Sales of new homes plunged in August and prices posted their biggest year-on-year drop in nearly 37 years, the U.S. Commerce Department said on Thursday, underlining the depth of problems facing the housing sector.
A separate report from the Labor Department showing new claims for unemployment insurance fell a surprising 15,000 last week to 298,000 implied the drag from housing was not spilling into labor markets. Even so, speculation flared that the Federal Reserve will have to cut interest rates further to counter an economic slowdown.
"For the Fed, the question is whether this is worse than they really expected and whether it might well be a reason for them to do more preemptive easing," economist Pierre Ellis at Decision Economics in New York said of the home sales decline.
Sales of new, single-family homes dropped 8.3 percent last month to an annual rate of 795,000 -- the slowest rate in seven years -- and median prices also were down 8.3 percent to $225,700, the lowest since January 2005.
Not only were the home sales figures worse than the 830,000-a-year pace forecast by analysts but they also largely reflect conditions before mid-August market turmoil set in that has led to stiffer lending standards for future loans.
The bleak home sales rattled investors but stocks still closed higher, with the blue chip Dow Jones industrial average up 34.79 points at 13,912.95 as energy shares rose on higher oil prices. At the same time, bond prices gained on renewed hopes the Fed will follow up a rate cut made last week with more reductions.
A third report from the Commerce Department showed the U.S. economy grew at a downwardly revised but still brisk 3.8 percent annual rate in the second quarter, a pace that analysts do not expect to be sustained in the second half of the year.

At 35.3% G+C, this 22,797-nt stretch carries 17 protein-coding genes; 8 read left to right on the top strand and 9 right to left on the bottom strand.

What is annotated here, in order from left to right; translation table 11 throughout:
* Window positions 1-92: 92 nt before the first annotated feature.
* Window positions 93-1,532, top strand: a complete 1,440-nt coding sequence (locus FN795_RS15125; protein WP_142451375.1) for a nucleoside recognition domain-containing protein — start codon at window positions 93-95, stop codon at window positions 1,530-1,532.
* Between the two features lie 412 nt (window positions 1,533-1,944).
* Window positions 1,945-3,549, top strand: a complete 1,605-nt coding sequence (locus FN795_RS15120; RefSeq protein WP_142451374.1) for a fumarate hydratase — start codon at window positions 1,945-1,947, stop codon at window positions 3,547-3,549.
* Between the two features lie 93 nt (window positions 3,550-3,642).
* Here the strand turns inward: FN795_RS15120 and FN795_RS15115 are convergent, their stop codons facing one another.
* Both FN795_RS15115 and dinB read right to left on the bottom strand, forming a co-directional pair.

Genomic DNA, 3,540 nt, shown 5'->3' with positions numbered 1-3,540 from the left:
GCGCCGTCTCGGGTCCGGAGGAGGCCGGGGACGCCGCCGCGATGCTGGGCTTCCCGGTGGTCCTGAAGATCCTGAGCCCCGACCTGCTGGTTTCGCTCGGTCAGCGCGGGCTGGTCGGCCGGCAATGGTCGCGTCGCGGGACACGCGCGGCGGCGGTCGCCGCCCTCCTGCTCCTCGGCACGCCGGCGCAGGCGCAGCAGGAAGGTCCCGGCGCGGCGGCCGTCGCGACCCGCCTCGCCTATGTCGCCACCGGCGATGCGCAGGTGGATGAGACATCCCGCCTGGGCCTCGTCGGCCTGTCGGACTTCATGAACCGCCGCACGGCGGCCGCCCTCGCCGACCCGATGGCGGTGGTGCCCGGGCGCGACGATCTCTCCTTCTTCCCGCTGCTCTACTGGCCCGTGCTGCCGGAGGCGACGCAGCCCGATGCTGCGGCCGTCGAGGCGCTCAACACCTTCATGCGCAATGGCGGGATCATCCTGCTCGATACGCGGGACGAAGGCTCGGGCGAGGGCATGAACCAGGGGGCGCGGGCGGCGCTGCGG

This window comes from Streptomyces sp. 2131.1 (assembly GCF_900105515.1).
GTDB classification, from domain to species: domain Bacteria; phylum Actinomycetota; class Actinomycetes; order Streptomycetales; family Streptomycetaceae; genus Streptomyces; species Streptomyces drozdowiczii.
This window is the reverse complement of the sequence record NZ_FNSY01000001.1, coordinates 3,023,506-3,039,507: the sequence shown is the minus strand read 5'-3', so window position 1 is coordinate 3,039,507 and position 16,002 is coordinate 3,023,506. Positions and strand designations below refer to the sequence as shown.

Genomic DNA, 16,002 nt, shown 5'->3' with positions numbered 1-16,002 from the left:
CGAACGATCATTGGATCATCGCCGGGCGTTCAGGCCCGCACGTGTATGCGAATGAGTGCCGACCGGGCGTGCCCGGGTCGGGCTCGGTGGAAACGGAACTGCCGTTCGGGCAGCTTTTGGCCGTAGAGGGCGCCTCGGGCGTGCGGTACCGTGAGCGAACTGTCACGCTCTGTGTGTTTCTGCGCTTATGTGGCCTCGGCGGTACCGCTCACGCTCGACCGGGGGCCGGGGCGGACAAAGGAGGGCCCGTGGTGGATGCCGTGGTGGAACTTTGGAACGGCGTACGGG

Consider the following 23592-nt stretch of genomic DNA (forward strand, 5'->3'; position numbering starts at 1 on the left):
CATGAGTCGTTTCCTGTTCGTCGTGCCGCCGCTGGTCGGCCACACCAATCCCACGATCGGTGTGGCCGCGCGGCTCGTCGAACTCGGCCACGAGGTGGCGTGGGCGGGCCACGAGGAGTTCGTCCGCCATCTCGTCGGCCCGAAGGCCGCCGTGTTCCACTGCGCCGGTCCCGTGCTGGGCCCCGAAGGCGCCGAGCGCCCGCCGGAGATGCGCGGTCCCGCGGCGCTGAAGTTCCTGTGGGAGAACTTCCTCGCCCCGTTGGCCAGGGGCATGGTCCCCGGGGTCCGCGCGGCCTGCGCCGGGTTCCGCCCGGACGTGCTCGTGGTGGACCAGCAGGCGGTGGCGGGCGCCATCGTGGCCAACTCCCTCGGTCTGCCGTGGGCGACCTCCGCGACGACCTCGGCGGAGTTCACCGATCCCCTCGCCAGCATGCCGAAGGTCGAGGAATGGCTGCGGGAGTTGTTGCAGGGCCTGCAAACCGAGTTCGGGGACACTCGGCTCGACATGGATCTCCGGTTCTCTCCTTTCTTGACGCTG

The report on gross domestic product was a final revision of second-quarter performance, marked down from a 4 percent growth rate published a month ago because imports were stronger than the government had previously estimated.
The home-sales report was the most striking one of the day for financial market participants, who said the slow drawdown in inventories of unsold homes meant the drag on overall economic activity may be prolonged.
The U.S. central bank cut official interest rates by a half-percentage point on September 18, aiming to forestall some of the impact of a housing-led credit squeeze, which policy-makers fear will take a toll on both U.S. and global expansion.
FINISH THE JOB
"Having moved so sharply already, they're going to want to finish what they've started," Ellis predicted.
The overhang of new homes troubled analysts, who noted that foreclosures are expected to soar in coming months when hundreds of billions of dollars worth of adjustable-rate mortgages reset at higher interest rates.
There were 529,000 new homes for sale in August, a 1.5 percent drop from July. But at August's slower sales pace, it would take 8.2 months to clear that inventory, up from the 7.6 months reported in July.
"When you look at that inventory number, what's being added to that is not only homes that were half completed but also the foreclosures that are out there," said Thomas Leritz, portfolio manager with Argent Capital Management in Clayton, Missouri.
Leritz said builders have cut back and would-be buyers who can no longer qualify for mortgages are being shaken out, but he said it may take another six to 12 months for the process to work out.
The better-than-expected jobless claims data buoyed hopes that any economic slowdown will be moderate and that the recession talk spurred by a drop in employment in August, the first drop in four years, was overdone.
"It suggests the economy is still doing well outside of housing and it suggests that the bad employment news we got in August will not be repeated in September," said economist Gary Thayer of A.G. Edwards & Sons Inc. in St. Louis.
The GDP report showed that companies still were spending to expand plants and add new equipment in the second quarter.
Business investment was revised down to an 11 percent annual growth rate from 11.1 percent estimated a month ago, still far ahead of the first quarter's 2.1 percent rate of increase and the strongest since the first quarter of last year.
(Additional reporting by Patrick Rucker and Nancy Waitz)